At Wimbledon, erosion provides ample evidence that, if not speed, the style of the game has changed. Where once sandy brown patches would develop around the service "T," now the bulk of the worn turf is on the baseline.
Tour officials say there has been no conscious effort to dumb down surfaces, with the exception of indoors, where tournaments have adopted slower courts to increase rallies and avoid two-shot tennis.
"We try to avoid the extremes," says Andre Silva, vice president of player relations for the ATP tour.
Eddie Seaward, the head groundskeeper at the All England Club, says Wimbledon has not attempted to slow down the grass in his 17 years overseeing the club's 19 playing and 22 practice courts.
"I'm not saying (claims of slower grass) are bunk, but we have done nothing intentionally to make them slower," says Seaward, 62.
However, the composition of the grass has changed in recent years. In 2001, Seaward and his staff switched to 100% ryegrass from a blend using 60% ryegrass, which is thicker and sturdier and therefore more durable.
The bigger change, as far as Seaward is concerned, is the soil. The club went to a denser, harder dirt that lets in more air and dries quicker, meaning bounces are truer and higher, especially in arid, hot weather — which was the case at Wimbledon this year.
"The only thing I can think of is that the ball bounces higher because the courts are harder than 10 years ago," Seaward says.
That's certainly Andre Agassi's impression. The 36-year-old Las Vegan, who announced at the start of Wimbledon that he will retire at the U.S. Open, says the surface has become so hard and true that the ball "almost ... bounces like a hardcourt."
Conspiracy theorists aside, there are other reasons it's now often more advantageous to hug the baseline rather than charge the net.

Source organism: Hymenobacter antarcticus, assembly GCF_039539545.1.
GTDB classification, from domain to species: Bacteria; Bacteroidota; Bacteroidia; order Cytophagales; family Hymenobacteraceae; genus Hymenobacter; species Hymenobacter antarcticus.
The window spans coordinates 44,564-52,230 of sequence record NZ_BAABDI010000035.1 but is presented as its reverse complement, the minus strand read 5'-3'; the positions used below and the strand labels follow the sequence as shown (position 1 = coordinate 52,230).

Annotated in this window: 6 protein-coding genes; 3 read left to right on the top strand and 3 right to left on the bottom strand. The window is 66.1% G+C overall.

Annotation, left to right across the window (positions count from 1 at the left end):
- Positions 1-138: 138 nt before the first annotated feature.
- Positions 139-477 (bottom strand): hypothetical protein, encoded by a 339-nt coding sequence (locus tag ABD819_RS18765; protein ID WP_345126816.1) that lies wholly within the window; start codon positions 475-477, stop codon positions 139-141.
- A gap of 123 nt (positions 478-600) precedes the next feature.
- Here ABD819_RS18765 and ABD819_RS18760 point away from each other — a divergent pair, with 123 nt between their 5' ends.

Racket and string technology has contributed to the extinction of serve-and-volley tennis. The ability to hit big returns and balls that many players say are bigger and heavier are other factors.
Rick Leach, a former No. 1 doubles player who played for 20 years at Wimbledon, says he kept balls from previous tournaments and the felt covering is much less fluffy from years past.
The materials used in most indoor surfaces are more cushioned and slower. Likewise, some events in the USA are using surfaces with more granules in the paint, which causes the ball to grip more and accentuate the effect of topspin.
"In my opinion, there has been a conscious effort to slow the ball speed down a bit," says Jim Lathrop, whose company, Total Tennis, oversees resurfacing for the courts at the ATP's Cincinnati Masters tournament.
"I mean, Indian Wells, forget about it," Navratilova says of March's Pacific Life Open tournament. "You hit a great volley, and the person's got five minutes to run it down and hit it by you."
Whether homogenization is good or bad for the sport is another topic.
Virginia Wade, the 1977 Wimbledon singles champ, says the switch from the red clay of Roland Garros to the grass of Wimbledon used to be "dramatically different." But even though it's closer today, that's not necessarily bad.
"It's been an evolution, but it's no detriment to the game," Wade says.
"Now the ball has gone completely in favor of the baseliner," she says. "It's a shame."